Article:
Supporters of Democratic candidates tend to be less cognitively rigid and more interpersonally warm than Trump supporters, according to new research published in the Journal of Social and Political Psychology. This was found to be true even for supporters of left-wing Democratic candidates such as Bernie Sanders, suggesting that extreme liberals and extreme conservatives do not share similar psychological dispositions.
“There is an ongoing debate in psychology about whether liberals and conservatives fundamentally differ from each other (asymmetry), or whether both extreme liberals and conservatives are similar to each other on various psychological dimensions (symmetry),” explained study author Jake Womick, a postdoctoral research associate at the University of North Carolina, Chapel Hill.
“So, for instance, past work has shown cognitive rigidity and interpersonal coldness are linked to conservatism. There is a question of whether this is unique to conservatives, or if these might apply to anyone who endorses extreme ideology, regardless of whether they are on the left or right. The 2020 primaries were a unique opportunity to address this question because, for U.S. politics, we had some relatively extreme Democratic candidates. We were thus able to examine whether supporters of these more extreme left-wing candidates looked more similar to supporters of moderate Democrats (asymmetry) or supporters of Republicans (symmetry).”
In the study, 831 U.S. participants indicated on March 3, 2020, whether they planned to vote for President Donald Trump in the upcoming election or support one of the candidates in the ongoing Democratic primary race. The Democratic candidates at the time included Bernie Sanders, Elizabeth Warren, Amy Klobuchar, Pete Buttigieg, Joe Biden, and Michael Bloomberg.
The participants also completed psychological assessments of four variables representing cognitive rigidity (openness to experience, active open-minded thinking, dogmatism, and preference for one right answer) and two variables representing interpersonal warmth (compassion and empathy).
“In general, we primarily found support for the asymmetry hypothesis,” Womick told PsyPost. “Supporters of relatively extreme Democratic candidates (Bernie Sanders and Elizabeth Warren) were similar to supporters of more moderate Democratic candidates (Joe Biden and Michael Bloomberg) and were not similar to Trump supporters. This trend was particularly strong for interpersonal warmth.”
In other words, Sanders, Warren, and Biden supporters were less likely than Bloomberg and Trump supporters to agree with statements such as “Flexibility in thinking is another name for being wishy-washy” and more likely to agree with statements such as “I like to be there for others in times of difficulty.”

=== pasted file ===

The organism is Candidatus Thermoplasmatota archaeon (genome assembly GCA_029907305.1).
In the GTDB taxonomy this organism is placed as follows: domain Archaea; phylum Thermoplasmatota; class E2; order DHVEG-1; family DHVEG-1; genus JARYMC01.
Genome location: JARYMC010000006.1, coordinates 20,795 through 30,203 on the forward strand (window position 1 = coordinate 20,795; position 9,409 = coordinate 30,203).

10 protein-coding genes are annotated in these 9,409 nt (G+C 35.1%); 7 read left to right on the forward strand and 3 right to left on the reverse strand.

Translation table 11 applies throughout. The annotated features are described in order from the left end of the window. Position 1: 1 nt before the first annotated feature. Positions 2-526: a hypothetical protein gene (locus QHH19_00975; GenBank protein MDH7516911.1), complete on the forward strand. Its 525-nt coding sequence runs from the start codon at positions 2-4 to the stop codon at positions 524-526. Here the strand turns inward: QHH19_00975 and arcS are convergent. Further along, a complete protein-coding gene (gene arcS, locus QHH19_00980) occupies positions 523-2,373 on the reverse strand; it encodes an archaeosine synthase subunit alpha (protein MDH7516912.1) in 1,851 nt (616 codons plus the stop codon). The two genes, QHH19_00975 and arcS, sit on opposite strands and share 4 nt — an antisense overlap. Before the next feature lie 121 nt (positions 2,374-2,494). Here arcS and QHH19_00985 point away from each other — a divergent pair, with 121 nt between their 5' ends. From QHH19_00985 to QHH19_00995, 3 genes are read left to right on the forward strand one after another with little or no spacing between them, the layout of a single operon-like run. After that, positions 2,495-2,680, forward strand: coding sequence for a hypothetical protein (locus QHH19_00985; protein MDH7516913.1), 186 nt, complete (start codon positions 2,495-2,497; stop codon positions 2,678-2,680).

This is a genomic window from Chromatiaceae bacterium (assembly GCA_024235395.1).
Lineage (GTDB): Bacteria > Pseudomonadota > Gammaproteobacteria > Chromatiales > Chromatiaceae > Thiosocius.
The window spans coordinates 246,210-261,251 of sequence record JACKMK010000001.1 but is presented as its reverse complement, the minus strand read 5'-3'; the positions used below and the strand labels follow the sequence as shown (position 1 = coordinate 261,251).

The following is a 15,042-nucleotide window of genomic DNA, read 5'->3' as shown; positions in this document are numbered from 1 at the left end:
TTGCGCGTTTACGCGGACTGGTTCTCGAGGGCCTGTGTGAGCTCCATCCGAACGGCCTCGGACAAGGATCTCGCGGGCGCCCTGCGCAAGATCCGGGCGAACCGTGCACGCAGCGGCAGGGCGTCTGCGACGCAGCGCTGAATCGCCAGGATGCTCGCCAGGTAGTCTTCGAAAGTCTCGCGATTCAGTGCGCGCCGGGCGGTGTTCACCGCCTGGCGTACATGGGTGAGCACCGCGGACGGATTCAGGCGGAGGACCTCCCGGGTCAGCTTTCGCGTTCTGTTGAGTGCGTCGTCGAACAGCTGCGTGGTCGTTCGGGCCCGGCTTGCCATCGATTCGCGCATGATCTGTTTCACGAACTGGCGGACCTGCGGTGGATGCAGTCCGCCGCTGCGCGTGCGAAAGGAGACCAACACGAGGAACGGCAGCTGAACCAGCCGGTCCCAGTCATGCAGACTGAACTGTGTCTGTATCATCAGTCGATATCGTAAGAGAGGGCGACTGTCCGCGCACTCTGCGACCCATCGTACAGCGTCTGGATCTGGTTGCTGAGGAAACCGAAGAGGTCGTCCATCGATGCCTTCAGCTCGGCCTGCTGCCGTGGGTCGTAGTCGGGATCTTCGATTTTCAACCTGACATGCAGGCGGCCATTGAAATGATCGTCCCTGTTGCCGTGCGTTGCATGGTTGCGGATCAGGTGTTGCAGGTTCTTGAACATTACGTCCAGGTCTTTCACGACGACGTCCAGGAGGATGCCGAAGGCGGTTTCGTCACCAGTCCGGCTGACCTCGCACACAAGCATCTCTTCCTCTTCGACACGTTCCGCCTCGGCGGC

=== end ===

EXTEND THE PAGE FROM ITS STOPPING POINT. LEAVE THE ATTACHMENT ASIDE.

Previous research has found other instances of political asymmetry. For example, a study published in Political Psychology in 2020 found that conspiracy theories were endorsed with a greater level of intensity at the right end of the ideological spectrum. “Extreme liberals were not as likely as extreme conservatives to adopt a conspiratorial mindset,” those researchers said.
But the current study also “hinted at the possibility” of some political symmetry. Active open-minded thinking (e.g. allowing oneself to be convinced by an opposing argument) was lowest among Trump supporters, followed by Bloomberg supporters. It was highest among Warren supporters, but it dipped among Sanders supporters. A similar pattern was observed for the preference for one right answer, which was higher among Sanders supporters than among Warren supporters.
“In some cases, Sanders supporters showed higher cognitive rigidity than supporters of moderate Democrats. However, they still did not show levels of cognitive rigidity comparable to Republican voters,” Womick said.
“Our results largely support the asymmetry hypotheses, particularly in terms of interpersonal warmth. There were some cases in which supporters of extreme Democrats were more cognitively rigid than those in the middle, but the patterns we observed were not completely symmetrical,” the researcher explained.
“One possible reason may be that U.S. society is relatively conservative. Thus, we may not have as many people who are as extremely liberal as one might find in other less conservative cultures. It is possible that if one were to run this study in a more liberal culture, those on the far left and far right would look more similar in terms of cognitive rigidity.”
“Overall, one possibility we draw from these data is that interpersonal warmth may be characteristic of left-right differences in political ideology (with those on the left being warmer, and those on the right being colder); and, cognitive rigidity may be characteristic of extreme vs. moderate belief (with those on the extreme ends being more rigid, and those in the middle being less rigid),” Womick said.
The study, “Testing Cognitive and Interpersonal Asymmetry vs. Symmetry Among Voters in the 2020 Presidential Primaries“, was authored by Jake Womick and Laura A. King.